With confirmation that Kirk is, indeed, under contract, the next question is how long will he remain under contract? For those unfamiliar, in radio, most contracts for on air personalities restrict where those personalities may work and how soon they may work at a new company after release from contract. As Glenn Halbrooks in an article on non-compete clauses in media contracts states, “While media companies’ standard contracts may differ widely in length and detail, the vast majority include non-compete clauses.” He continues, “They are designed to protect a media company by restricting where the person signing the contract may work in the future. In other words, a non-compete clause means you can't have a bad day at your station and decide you're going to quit to go work across the street at the competing station.” Some companies are willing negotiate release of a non-compete if the employee is willing to sign a non-disparagement clause. In fact, this exact topic was discussed on the Kirk and Callahan show in regards to Megyn Kelly’s recent departure from NBC and her resistance to signing one of these non-disparagement clauses. During headlines on October 31st, Callahan stated, “I think it’s called an NDA, a non-disparagement agreement…how much would you require to do that…to never criticize anyone here [WEEI]… it’s harder for some people than others, would you say?” Mut and producer, Chris Curtis agreed with Gerry’s sentiment. Is Callahan asking us to read between the lines? That may be the case. 

 

The topic of non-disparagement agreements on the Kirk and Callahan show seems prescient considering information form a source close to the station. While national outlets have speculated that Minihane could likely end up on Barstool Sports Radio soon, one source clarifies this information: “Kirk will not be working at Barstool anytime soon because Entercom will not budge on non-compete clause in contract. His choice is to either work at WEEI and play nice (i.e no more bashing Globe or Sox) or not work.” The same sources continues stating that there are talks around the station regarding Minihane, an NDA, and negotiating release from this NDA in order for Minihane to be able to speak freely about what is happening at the station. While the sense is that Minihane would like nothing more than to speak freely, it seems that Entercom would be unlikely to release him from either a non-compete or a non-disparagement agreement. Beyond that, we could not confirm when Minihane’scontract is up; however, on a 2016 podcast with Justin McIsaac, Minihane stated that he signed a 5-6 year deal after McIsaac was laid off in 2015. While it is difficult to determine whether Minihane is joking or being serious in this statement, if he did indeed sign a multi-year deal in 2015, this would mean he would be under contract—at minimum—until 2020.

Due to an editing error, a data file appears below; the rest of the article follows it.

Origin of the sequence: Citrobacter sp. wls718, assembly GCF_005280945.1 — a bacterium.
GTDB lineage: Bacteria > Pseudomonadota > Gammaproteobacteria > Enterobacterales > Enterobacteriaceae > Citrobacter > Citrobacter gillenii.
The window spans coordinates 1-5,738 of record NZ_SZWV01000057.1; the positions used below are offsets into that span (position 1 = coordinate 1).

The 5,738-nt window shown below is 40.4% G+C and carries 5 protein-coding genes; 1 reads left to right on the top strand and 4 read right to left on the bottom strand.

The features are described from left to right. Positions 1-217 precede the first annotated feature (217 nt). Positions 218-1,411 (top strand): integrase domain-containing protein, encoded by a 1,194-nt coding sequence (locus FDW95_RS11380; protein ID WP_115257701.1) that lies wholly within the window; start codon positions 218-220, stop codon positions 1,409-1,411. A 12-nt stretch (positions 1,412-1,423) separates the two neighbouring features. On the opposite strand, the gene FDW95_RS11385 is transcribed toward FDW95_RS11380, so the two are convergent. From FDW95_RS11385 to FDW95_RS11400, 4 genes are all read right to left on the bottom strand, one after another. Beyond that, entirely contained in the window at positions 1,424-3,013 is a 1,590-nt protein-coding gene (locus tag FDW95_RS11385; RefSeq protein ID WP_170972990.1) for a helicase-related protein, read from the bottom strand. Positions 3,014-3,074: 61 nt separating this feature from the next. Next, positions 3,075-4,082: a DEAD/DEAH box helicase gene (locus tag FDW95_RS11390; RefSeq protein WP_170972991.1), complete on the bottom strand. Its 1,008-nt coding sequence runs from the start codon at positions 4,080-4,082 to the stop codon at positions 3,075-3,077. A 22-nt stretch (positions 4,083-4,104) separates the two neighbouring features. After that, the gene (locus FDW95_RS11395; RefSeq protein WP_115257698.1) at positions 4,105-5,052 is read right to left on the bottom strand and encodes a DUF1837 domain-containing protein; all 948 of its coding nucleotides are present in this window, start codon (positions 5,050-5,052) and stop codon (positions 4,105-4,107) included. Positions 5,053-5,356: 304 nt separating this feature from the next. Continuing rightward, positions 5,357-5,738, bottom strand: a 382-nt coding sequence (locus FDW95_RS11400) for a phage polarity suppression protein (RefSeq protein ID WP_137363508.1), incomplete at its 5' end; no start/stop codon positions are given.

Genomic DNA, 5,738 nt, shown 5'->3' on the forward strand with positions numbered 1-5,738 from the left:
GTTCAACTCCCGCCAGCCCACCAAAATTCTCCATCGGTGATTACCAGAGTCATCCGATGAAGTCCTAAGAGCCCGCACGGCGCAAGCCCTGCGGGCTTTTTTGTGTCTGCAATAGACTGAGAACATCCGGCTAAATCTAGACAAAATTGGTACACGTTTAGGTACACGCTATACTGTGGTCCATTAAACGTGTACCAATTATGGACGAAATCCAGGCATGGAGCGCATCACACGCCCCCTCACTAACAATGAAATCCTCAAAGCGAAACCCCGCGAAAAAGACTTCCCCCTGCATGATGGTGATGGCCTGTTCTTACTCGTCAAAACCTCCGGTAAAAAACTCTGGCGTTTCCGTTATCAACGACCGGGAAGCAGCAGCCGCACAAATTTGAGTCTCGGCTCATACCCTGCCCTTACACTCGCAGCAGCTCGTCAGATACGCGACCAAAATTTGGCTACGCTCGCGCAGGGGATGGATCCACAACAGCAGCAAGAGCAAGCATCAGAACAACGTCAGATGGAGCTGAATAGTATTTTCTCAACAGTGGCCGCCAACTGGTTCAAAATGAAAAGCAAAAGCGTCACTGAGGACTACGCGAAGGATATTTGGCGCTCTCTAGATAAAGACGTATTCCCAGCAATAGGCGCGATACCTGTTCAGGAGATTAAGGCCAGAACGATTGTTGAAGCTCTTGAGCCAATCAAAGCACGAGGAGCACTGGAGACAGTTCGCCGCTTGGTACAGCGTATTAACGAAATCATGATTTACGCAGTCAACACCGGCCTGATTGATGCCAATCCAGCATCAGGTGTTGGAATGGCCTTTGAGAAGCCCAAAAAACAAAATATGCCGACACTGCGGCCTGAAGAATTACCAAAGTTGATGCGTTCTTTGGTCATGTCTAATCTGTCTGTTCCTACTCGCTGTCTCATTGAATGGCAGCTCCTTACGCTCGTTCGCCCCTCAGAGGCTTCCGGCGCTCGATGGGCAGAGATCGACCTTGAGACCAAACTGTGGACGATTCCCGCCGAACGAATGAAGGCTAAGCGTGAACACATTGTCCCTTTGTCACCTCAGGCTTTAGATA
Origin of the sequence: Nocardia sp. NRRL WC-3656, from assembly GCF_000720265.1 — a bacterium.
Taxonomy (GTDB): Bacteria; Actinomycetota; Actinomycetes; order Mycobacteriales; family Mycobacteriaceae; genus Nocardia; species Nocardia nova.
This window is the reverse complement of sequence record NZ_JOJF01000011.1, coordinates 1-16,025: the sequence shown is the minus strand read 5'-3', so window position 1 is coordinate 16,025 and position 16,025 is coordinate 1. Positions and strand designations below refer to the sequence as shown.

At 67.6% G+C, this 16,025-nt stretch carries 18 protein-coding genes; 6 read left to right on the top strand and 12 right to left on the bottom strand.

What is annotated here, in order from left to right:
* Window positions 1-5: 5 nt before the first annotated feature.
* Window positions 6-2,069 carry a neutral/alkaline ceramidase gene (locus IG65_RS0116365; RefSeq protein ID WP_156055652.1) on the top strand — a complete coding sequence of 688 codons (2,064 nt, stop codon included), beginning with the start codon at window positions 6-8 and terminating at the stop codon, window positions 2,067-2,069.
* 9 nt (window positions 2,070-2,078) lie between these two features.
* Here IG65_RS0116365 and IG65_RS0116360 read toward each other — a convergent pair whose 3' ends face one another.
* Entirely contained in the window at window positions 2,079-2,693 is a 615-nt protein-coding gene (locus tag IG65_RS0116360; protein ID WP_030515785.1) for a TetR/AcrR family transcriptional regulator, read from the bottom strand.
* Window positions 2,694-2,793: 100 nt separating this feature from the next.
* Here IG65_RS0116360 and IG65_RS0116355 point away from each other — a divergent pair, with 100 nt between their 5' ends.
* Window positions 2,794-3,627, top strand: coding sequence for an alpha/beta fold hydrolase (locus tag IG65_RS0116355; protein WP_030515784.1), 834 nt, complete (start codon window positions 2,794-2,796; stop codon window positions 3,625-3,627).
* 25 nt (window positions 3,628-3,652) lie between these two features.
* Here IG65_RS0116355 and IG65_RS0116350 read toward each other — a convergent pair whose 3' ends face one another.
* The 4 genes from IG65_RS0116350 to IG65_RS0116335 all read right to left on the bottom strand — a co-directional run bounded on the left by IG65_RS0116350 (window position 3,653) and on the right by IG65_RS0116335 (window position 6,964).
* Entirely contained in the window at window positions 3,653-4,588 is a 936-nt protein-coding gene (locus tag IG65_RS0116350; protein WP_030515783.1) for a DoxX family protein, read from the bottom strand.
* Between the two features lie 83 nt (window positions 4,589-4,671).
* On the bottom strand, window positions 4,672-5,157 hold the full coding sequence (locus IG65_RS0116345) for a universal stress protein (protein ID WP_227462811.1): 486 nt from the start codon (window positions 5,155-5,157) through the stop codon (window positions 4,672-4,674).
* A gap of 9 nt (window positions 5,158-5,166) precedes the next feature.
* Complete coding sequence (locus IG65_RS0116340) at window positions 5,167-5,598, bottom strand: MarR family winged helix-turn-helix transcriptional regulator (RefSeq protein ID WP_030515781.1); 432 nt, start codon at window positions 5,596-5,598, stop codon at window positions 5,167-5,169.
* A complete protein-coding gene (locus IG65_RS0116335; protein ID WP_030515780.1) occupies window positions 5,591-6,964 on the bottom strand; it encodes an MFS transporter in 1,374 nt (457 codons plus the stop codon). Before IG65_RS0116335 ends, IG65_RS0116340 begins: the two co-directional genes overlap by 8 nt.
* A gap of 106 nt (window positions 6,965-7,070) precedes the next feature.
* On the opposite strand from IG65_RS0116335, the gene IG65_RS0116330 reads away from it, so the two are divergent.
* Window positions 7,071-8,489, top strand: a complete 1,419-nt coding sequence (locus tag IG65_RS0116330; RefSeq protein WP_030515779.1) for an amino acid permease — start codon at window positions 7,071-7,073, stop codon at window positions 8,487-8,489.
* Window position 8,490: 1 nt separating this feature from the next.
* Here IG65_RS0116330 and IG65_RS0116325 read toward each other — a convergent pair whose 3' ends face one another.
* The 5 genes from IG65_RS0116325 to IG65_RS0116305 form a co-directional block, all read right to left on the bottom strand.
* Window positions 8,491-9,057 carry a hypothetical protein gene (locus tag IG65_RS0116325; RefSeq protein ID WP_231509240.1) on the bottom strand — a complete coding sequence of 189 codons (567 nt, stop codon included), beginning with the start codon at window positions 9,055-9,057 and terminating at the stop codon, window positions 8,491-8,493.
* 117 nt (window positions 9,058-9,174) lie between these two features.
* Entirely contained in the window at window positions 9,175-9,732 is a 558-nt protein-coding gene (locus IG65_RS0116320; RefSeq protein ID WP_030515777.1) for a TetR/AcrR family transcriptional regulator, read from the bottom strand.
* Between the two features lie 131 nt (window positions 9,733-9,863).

Ultimately, if true, this puts Minihane in a difficult situation. It seems that he has three viable options before him: 1. Negotiate release from his non-compete by signing a non-disparagement agreement, 2. Sit on the bench and remain off the air until the end of his contract, or 3. Play nice and come back on the air but with restriction on what he is allowed to talk about. None of these options seem ideal for the either the fans or Minihane. There is, however, a fourth option. With the advent of social media, fans have been empowered. One needs to look no further than shows like Community or Arrested Development to see examples of fan outrage leading to corporate responses. At the end of the day, Entercom owns radio stations, and radio stations ought to be accountable to their listeners—not their corporate partners, sports teams, or newspapers. If listeners continue to make it clear that they want Kirk back—on twitter, in emails, in letters, and in calls to the station and Entercom—perhaps there will be enough pressure that they will allow Kirk to return. The other, more severe, option would be complete station boycott and allow the station to feel the displeasure in the ratings. On Friday, Callahan teased that Kirk could be back as soon as Monday, November 5th. Whether that tease will pay off, remains to be seen.